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NFT NEWS NOTICES. There always seems to be drama in the NFT space. Quentin Tarantino and Miramax are feuding over the director’s plan to sell NFTs of Pulp Fiction–related material at auction, the Wall Street Journal reports. Miramax, which produced the 1994 classic, maintains that Tarantino does not have the right to mint the tokens. Meanwhile, former First Lady Melania Trump is drawing criticism for her plan to sell one of her hats, as well as an NFT of a watercolor of herself, CNN reports. “It’s unseemly,” an unnamed senior Trump White House official said. Lastly, Wikipedia editors have voted that, for now, NFTs should not appear on the site’s list of the priciest art sales, with one voter noting the ongoing debate about their status as art, per Artnet News.
A FRIDAY ARTIST UPDATE. Sculptor Hugh Hayden is about to unveil an ambitious new work in Madison Square Park in New York, with 100 school desks sprouting branches. “My wood is like bone-in chicken, with the foot even—you’re still seeing this is a tree,” he told the New York Times. A bit west of the park, artist-composer Haroon Mirza just opened a show at Lisson Gallery that involves “a mini-sun made up of halogen lights that is surrounded by an array of solar panels,” he told the Art Newspaper. “These solar panels will be generating electricity which in turn powers an ecosystem of works” in the space. Mirza said that he is thinking about whether we are a “parasitic species” or “a species that is symbiotic with the rest of nature and the biosphere.”
GOING PUBLIC. South Korea’s second-largest auction house, K Auction, will be listed on the nation’s KOSDAQ exchange later this month, the Korea Herald reported, and Sotheby’s, which went private in 2019, is said to be exploring an initial public offering, with Goldman Sachs and Morgan Stanley advising, ARTnews noted.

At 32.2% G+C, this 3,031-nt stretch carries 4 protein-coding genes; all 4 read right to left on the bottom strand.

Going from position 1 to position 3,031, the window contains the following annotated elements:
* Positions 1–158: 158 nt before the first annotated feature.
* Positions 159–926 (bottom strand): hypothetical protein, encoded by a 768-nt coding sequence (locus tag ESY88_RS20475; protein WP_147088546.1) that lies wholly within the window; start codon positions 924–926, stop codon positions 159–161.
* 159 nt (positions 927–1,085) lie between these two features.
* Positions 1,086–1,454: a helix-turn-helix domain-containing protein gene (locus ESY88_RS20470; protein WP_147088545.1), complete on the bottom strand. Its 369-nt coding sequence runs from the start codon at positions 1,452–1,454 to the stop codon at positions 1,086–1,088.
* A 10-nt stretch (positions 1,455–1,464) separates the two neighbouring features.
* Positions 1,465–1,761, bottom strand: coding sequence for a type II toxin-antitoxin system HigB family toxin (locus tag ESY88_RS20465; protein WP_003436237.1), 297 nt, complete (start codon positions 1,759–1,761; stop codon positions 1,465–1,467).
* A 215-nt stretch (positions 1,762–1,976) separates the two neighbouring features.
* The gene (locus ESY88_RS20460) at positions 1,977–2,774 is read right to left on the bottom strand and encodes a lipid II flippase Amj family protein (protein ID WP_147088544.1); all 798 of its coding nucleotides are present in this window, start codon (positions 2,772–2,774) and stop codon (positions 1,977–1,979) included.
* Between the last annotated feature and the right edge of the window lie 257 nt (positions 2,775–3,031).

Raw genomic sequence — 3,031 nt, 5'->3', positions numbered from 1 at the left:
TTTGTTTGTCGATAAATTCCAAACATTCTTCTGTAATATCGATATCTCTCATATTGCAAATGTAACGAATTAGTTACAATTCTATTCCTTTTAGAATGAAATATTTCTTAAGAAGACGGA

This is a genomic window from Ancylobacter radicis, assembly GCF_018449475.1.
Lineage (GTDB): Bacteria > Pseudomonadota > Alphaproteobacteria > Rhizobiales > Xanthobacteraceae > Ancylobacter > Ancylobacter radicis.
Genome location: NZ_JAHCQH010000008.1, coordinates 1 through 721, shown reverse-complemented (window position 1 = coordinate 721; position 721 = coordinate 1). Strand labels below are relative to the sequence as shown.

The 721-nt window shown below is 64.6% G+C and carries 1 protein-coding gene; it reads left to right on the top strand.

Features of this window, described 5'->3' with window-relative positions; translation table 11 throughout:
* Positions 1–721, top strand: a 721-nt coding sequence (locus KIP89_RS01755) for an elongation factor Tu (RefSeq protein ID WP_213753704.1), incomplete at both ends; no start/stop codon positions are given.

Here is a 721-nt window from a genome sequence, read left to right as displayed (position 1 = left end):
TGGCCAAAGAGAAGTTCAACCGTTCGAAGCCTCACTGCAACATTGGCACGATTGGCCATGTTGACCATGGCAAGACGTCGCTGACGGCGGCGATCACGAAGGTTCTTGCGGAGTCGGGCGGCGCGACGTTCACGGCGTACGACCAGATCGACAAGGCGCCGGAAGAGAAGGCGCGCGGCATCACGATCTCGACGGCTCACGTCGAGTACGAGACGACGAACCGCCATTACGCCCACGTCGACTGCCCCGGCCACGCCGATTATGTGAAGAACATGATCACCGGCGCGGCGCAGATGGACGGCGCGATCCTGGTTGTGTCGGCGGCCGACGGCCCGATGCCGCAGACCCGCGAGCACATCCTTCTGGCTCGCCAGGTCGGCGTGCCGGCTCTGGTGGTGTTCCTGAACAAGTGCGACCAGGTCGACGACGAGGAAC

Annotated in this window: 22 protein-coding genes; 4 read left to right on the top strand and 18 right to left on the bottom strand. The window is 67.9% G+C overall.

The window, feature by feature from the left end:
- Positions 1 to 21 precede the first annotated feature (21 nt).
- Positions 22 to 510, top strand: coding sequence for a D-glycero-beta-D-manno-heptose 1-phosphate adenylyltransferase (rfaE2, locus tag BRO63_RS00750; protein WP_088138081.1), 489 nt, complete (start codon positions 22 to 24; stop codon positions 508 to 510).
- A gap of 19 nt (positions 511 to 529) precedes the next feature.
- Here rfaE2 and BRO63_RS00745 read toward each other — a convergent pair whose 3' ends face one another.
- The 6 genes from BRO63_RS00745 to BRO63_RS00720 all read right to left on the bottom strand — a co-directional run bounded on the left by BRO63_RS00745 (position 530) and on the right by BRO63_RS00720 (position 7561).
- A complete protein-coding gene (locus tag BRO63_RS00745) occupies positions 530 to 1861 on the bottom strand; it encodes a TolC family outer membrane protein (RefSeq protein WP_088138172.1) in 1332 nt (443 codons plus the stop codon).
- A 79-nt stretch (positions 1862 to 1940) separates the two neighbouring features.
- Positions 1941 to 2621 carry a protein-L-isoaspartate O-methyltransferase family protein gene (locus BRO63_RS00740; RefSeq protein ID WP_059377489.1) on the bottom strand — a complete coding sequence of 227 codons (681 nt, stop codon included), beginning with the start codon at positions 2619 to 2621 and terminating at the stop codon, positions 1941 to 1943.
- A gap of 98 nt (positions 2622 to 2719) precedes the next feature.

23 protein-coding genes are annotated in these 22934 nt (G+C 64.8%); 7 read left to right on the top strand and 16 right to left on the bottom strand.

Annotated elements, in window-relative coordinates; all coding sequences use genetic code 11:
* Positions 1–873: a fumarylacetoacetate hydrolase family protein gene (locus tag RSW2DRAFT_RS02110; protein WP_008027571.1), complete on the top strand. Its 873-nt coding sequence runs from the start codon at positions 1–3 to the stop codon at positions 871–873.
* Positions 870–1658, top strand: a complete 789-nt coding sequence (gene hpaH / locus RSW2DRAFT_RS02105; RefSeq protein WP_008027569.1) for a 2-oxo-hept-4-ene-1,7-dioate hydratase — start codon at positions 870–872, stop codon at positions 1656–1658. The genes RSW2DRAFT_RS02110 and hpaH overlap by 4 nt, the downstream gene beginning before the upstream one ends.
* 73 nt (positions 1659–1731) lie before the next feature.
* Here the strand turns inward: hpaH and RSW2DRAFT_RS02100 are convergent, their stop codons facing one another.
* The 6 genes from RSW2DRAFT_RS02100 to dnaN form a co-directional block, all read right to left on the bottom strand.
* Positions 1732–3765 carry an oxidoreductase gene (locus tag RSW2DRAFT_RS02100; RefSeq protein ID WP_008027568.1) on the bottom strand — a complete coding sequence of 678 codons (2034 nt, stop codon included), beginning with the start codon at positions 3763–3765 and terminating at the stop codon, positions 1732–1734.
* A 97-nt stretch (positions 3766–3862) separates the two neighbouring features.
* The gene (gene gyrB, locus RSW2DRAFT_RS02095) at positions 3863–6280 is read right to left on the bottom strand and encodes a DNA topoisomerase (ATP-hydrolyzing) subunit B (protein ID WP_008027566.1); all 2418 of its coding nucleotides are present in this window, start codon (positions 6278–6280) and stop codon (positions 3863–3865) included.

Aras Amiri, a curator for the British Council who was arrested on espionage charges in 2018 while visiting her grandmother in Iran and sentenced to 10 years in prison, is back in the United Kingdom after the nation’s Supreme Court ruled that her conviction was against Islamic law. [The New York Times]
The Americana collection of the late book dealer William Reese will be sold in a series of auctions at Christie’s, with a low estimate of $12 million. The house is billing it as one of the most valuable single-owner book troves to ever come to auction. [The New York Times]
The National Gallery of Art in Washington, D.C., will close its East Building from the end of February until June for renovations related to accessibility and its atrium skylight. [The Washington Post]
The Burning Man organization has come out against a proposed geothermal project in Gerlach, Nevada, where it owns land, saying that it “would forever alter the environment, viewshed, and quality of life in the area.” [Reno Gazette Journal]
An original page of a 1984 Spider-Man comic that shows the superhero in a black costume for the first time sold for a crisp $3.36 million at Heritage Auctions. [Sky News]
SKATING ON THICK ICE. For a three-day piece that runs through this weekend, performers are taking turns dancing atop a 2.5-ton ice block that has been suspended above the Sydney Harbor in Australia, the Guardian reports. Naturally, it will melt as they dance (for a total of nine hours each day). The work, titled Thaw, is the creation of Joshua Thomson, the artistic director of the theater group Legs on the Wall , who said he wanted “to push the conversation and the awareness around climate change.” Not exactly subtle! Also not exactly something you see every day. Thomson admitted that “yes, it has an element of spectacle.” [The Guardian]